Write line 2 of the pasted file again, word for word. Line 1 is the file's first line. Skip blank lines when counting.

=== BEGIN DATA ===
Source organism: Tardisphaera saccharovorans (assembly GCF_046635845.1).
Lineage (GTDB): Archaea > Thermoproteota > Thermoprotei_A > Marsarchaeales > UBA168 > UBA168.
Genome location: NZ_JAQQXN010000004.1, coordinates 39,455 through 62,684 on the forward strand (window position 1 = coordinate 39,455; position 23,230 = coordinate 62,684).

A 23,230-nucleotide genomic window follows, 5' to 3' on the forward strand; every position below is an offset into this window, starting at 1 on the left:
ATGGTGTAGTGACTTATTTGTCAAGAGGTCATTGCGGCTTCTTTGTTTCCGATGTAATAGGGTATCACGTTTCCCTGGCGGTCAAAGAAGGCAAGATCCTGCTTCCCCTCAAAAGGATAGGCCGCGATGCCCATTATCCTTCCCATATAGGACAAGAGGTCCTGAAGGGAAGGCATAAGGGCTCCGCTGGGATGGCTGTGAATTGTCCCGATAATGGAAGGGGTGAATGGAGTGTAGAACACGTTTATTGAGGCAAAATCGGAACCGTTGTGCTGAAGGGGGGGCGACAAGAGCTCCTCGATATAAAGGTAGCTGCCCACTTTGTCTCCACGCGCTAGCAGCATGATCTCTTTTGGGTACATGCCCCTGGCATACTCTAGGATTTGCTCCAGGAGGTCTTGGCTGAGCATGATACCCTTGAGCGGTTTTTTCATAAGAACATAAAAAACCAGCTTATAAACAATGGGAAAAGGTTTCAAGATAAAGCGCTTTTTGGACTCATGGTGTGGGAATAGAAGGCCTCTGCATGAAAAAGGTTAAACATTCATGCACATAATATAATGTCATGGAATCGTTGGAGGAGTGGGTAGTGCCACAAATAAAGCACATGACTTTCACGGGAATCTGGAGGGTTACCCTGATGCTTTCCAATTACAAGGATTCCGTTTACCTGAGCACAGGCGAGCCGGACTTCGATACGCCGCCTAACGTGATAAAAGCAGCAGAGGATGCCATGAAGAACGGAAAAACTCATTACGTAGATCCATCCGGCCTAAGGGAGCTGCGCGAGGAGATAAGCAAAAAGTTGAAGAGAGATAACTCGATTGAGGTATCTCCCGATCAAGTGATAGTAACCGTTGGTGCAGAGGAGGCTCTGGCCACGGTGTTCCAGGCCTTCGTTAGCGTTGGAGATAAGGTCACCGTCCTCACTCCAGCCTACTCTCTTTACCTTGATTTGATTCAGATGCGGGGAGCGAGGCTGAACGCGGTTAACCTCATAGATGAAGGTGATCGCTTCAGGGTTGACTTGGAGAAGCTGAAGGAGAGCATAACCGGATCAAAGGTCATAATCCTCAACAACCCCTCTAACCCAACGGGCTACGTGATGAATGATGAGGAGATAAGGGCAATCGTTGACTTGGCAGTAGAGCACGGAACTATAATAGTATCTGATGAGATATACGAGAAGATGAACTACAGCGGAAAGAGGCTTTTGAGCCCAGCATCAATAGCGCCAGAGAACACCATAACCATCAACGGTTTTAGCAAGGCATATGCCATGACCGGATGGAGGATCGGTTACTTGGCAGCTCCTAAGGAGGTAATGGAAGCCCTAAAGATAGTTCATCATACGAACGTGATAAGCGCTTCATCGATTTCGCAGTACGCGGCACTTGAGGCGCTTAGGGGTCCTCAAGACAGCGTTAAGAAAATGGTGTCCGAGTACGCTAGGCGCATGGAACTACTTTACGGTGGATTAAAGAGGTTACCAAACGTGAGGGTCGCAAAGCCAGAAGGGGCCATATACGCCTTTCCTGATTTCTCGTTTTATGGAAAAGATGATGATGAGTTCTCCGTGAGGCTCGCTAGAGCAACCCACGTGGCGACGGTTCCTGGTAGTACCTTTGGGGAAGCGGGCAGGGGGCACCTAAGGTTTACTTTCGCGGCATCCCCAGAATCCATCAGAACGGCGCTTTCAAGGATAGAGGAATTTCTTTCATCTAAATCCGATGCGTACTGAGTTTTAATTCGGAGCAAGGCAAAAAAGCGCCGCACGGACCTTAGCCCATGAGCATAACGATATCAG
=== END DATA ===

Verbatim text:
Lineage (GTDB): Archaea > Thermoproteota > Thermoprotei_A > Marsarchaeales > UBA168 > UBA168.